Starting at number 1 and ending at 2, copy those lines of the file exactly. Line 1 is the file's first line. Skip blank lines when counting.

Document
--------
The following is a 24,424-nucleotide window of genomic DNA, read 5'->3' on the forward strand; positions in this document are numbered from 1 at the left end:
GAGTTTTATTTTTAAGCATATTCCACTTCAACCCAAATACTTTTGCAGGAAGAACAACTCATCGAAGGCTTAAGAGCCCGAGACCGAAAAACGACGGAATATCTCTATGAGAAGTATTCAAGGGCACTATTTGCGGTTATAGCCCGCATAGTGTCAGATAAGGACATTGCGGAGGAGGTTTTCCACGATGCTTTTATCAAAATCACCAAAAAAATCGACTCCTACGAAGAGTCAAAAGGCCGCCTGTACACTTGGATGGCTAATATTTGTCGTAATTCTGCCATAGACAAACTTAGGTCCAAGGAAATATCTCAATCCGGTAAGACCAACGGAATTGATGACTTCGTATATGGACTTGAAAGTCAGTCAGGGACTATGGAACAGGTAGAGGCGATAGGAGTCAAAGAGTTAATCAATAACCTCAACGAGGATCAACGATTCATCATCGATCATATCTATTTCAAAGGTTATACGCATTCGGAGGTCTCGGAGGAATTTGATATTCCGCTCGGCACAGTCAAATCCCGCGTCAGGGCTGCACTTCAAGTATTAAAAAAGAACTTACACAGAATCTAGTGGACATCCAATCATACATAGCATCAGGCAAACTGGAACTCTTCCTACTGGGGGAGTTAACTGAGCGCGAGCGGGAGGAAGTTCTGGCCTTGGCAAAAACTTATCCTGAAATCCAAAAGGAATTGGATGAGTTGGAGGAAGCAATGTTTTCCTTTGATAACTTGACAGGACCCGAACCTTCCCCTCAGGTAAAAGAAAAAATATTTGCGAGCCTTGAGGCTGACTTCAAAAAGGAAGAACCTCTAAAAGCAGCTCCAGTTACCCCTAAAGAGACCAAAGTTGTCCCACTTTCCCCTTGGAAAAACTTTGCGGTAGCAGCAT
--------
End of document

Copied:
The following is a 24,424-nucleotide window of genomic DNA, read 5'->3' on the forward strand; positions in this document are numbered from 1 at the left end:
GAGTTTTATTTTTAAGCATATTCCACTTCAACCCAAATACTTTTGCAGGAAGAACAACTCATCGAAGGCTTAAGAGCCCGAGACCGAAAAACGACGGAATATCTCTATGAGAAGTATTCAAGGGCACTATTTGCGGTTATAGCCCGCATAGTGTCAGATAAGGACATTGCGGAGGAGGTTTTCCACGATGCTTTTATCAAAATCACCAAAAAAATCGACTCCTACGAAGAGTCAAAAGGCCGCCTGTACACTTGGATGGCTAATATTTGTCGTAATTCTGCCATAGACAAACTTAGGTCCAAGGAAATATCTCAATCCGGTAAGACCAACGGAATTGATGACTTCGTATATGGACTTGAAAGTCAGTCAGGGACTATGGAACAGGTAGAGGCGATAGGAGTCAAAGAGTTAATCAATAACCTCAACGAGGATCAACGATTCATCATCGATCATATCTATTTCAAAGGTTATACGCATTCGGAGGTCTCGGAGGAATTTGATATTCCGCTCGGCACAGTCAAATCCCGCGTCAGGGCTGCACTTCAAGTATTAAAAAAGAACTTACACAGAATCTAGTGGACATCCAATCATACATAGCATCAGGCAAACTGGAACTCTTCCTACTGGGGGAGTTAACTGAGCGCGAGCGGGAGGAAGTTCTGGCCTTGGCAAAAACTTATCCTGAAATCCAAAAGGAATTGGATGAGTTGGAGGAAGCAATGTTTTCCTTTGATAACTTGACAGGACCCGAACCTTCCCCTCAGGTAAAAGAAAAAATATTTGCGAGCCTTGAGGCTGACTTCAAAAAGGAAGAACCTCTAAAAGCAGCTCCAGTTACCCCTAAAGAGACCAAAGTTGTCCCACTTTCCCCTTGGAAAAACTTTGCGGTAGCAGCAT